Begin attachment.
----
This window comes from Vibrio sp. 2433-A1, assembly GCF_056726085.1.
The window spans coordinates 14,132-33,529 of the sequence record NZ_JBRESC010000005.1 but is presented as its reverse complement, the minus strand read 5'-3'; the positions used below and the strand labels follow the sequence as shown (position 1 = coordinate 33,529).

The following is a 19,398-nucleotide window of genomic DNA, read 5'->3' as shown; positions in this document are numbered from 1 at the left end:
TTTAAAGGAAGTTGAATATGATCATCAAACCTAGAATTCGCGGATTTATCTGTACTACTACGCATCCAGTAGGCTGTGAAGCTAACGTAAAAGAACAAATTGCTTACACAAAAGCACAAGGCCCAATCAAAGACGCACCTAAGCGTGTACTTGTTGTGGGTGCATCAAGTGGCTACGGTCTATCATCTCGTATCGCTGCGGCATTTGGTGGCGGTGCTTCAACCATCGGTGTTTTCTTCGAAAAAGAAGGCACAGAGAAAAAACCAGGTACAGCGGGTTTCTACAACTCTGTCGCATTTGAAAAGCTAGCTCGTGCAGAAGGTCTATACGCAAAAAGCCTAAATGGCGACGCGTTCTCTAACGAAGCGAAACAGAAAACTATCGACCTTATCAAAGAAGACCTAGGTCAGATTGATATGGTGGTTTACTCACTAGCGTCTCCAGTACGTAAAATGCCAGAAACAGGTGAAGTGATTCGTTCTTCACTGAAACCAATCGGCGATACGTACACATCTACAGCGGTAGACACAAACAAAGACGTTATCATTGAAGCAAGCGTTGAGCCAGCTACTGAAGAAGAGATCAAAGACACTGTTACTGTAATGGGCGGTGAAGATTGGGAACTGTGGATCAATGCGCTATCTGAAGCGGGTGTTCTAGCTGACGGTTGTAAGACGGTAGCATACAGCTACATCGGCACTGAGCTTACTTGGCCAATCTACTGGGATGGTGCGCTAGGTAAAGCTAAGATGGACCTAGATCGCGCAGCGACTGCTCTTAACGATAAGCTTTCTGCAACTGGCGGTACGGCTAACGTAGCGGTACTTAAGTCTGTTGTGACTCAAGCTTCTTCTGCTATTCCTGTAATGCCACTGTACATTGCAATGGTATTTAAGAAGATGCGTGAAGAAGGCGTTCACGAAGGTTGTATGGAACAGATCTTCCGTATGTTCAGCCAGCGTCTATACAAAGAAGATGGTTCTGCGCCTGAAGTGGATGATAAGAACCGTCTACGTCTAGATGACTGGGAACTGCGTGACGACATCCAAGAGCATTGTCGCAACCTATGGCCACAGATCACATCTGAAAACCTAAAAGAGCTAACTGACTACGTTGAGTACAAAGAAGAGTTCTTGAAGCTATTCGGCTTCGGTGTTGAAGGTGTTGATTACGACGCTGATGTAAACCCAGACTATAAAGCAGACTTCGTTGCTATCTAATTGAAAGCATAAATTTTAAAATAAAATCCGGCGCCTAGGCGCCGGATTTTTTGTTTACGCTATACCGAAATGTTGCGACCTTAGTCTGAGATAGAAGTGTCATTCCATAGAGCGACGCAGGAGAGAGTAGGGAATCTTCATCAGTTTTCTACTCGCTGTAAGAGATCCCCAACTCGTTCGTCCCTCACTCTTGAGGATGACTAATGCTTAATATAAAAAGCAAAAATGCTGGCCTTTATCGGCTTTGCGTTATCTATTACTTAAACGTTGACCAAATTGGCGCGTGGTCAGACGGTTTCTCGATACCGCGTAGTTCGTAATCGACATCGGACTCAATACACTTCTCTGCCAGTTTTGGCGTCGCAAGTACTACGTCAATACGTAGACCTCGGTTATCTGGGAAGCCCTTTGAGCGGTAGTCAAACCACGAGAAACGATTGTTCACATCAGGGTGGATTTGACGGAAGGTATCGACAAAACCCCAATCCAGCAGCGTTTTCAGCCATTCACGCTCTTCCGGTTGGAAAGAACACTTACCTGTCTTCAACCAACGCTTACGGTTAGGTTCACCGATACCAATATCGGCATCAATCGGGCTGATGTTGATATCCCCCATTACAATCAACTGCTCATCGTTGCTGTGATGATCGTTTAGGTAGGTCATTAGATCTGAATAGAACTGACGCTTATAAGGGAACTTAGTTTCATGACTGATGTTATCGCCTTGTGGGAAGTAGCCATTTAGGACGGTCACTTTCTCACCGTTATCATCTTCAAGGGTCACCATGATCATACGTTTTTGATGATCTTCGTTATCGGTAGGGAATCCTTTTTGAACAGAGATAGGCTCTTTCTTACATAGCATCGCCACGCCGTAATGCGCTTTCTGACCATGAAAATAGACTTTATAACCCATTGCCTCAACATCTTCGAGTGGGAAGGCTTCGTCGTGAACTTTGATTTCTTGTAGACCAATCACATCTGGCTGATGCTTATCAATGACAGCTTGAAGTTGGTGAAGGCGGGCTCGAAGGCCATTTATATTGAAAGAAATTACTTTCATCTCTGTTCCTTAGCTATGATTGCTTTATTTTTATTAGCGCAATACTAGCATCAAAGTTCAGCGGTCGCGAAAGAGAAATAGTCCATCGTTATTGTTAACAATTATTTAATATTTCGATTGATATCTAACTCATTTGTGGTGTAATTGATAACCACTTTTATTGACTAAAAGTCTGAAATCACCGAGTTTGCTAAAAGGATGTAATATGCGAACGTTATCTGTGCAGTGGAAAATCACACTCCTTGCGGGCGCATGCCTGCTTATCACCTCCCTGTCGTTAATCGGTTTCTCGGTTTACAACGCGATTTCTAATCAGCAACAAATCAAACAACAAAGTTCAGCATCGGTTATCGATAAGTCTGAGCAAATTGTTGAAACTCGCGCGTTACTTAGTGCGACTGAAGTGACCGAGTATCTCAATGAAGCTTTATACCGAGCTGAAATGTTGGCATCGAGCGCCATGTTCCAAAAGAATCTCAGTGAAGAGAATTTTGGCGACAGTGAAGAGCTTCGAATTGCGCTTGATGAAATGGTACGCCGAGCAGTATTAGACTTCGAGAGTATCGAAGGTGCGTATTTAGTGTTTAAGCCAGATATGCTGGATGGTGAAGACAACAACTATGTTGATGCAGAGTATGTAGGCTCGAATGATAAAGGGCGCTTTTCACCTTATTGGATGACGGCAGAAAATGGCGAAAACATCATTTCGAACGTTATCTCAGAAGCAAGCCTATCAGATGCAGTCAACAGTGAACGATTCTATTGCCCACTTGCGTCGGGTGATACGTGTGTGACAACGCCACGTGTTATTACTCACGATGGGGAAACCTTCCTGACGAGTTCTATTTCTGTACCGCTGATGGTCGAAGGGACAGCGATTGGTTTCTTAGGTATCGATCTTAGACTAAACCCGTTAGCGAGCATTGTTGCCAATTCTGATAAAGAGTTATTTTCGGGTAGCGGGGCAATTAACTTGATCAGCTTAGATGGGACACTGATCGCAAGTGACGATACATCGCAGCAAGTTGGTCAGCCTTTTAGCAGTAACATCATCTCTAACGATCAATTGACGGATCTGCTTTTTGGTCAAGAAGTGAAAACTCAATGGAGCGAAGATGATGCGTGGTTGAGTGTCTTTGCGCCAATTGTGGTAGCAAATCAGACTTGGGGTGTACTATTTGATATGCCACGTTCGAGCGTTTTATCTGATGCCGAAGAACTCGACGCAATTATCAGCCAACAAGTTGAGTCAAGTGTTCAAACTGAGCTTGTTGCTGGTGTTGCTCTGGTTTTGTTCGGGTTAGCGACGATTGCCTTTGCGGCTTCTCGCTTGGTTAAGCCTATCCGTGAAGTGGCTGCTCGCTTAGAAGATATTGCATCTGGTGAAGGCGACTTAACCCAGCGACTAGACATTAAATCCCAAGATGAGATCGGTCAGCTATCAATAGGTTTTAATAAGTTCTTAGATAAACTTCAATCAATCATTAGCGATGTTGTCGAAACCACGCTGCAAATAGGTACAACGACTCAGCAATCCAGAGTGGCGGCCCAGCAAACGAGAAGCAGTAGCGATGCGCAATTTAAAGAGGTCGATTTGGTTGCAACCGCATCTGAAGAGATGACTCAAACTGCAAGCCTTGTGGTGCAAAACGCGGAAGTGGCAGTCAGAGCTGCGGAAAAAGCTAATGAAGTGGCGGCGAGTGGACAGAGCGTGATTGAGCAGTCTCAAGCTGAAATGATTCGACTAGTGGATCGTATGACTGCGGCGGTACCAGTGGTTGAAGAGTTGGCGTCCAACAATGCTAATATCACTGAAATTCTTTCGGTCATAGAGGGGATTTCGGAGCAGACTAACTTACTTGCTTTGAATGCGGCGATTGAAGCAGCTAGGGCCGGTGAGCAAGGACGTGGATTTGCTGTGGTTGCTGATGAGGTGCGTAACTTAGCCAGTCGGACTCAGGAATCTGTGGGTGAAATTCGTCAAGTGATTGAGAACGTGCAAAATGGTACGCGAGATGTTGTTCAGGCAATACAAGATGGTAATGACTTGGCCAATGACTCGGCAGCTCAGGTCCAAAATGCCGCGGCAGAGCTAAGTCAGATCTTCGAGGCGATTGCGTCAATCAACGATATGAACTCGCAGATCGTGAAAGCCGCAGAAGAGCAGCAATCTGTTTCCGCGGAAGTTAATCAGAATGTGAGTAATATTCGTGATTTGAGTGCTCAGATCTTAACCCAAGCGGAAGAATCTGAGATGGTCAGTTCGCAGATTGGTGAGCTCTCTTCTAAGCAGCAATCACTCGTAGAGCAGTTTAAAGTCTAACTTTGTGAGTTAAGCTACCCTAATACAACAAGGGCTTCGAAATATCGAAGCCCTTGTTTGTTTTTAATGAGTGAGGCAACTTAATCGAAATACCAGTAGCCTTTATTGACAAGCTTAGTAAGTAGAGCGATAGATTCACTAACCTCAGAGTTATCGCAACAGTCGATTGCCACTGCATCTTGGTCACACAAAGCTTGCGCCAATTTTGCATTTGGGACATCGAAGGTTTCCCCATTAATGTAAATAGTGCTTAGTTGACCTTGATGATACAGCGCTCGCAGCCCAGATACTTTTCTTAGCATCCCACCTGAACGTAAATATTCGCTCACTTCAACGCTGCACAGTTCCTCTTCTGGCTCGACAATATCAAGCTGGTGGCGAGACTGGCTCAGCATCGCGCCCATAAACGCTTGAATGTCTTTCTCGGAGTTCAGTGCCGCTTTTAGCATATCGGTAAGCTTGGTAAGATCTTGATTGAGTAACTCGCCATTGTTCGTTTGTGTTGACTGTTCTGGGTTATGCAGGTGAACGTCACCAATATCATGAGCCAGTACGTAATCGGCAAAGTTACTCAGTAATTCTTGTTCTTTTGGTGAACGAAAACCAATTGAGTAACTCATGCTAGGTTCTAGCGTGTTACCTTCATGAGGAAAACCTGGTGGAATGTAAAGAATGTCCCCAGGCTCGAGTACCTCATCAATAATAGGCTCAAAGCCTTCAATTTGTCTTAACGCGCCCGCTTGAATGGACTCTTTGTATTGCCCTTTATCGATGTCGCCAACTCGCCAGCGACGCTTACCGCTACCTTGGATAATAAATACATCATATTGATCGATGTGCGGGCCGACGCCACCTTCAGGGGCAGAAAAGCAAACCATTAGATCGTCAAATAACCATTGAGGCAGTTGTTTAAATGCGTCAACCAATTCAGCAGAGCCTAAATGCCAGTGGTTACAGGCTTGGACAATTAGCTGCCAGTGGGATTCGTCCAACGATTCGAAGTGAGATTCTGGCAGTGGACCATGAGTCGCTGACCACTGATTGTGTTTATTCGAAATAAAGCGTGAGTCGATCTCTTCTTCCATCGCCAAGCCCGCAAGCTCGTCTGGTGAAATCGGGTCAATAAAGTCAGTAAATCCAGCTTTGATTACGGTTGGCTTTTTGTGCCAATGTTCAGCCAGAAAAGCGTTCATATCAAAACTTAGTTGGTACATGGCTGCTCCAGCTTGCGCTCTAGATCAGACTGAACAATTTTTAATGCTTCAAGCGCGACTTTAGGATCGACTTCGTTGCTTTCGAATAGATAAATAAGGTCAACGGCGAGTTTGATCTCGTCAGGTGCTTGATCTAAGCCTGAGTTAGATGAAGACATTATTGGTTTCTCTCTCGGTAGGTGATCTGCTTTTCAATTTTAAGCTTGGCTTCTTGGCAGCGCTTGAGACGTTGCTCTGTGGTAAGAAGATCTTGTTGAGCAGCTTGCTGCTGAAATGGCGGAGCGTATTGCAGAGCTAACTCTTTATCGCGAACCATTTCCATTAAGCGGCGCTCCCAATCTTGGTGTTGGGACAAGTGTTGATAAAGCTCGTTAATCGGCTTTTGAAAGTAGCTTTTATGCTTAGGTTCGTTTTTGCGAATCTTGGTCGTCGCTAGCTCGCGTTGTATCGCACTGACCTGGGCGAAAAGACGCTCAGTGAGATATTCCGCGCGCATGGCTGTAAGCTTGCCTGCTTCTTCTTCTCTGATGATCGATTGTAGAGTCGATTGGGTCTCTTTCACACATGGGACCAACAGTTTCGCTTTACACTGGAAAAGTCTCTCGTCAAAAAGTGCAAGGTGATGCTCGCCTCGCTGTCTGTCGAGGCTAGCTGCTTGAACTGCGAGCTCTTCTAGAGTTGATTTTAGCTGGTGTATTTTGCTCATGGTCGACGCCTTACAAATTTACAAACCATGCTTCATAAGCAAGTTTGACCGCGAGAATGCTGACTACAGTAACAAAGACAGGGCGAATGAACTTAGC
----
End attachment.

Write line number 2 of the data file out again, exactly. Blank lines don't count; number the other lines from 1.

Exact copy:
The window spans coordinates 14,132-33,529 of the sequence record NZ_JBRESC010000005.1 but is presented as its reverse complement, the minus strand read 5'-3'; the positions used below and the strand labels follow the sequence as shown (position 1 = coordinate 33,529).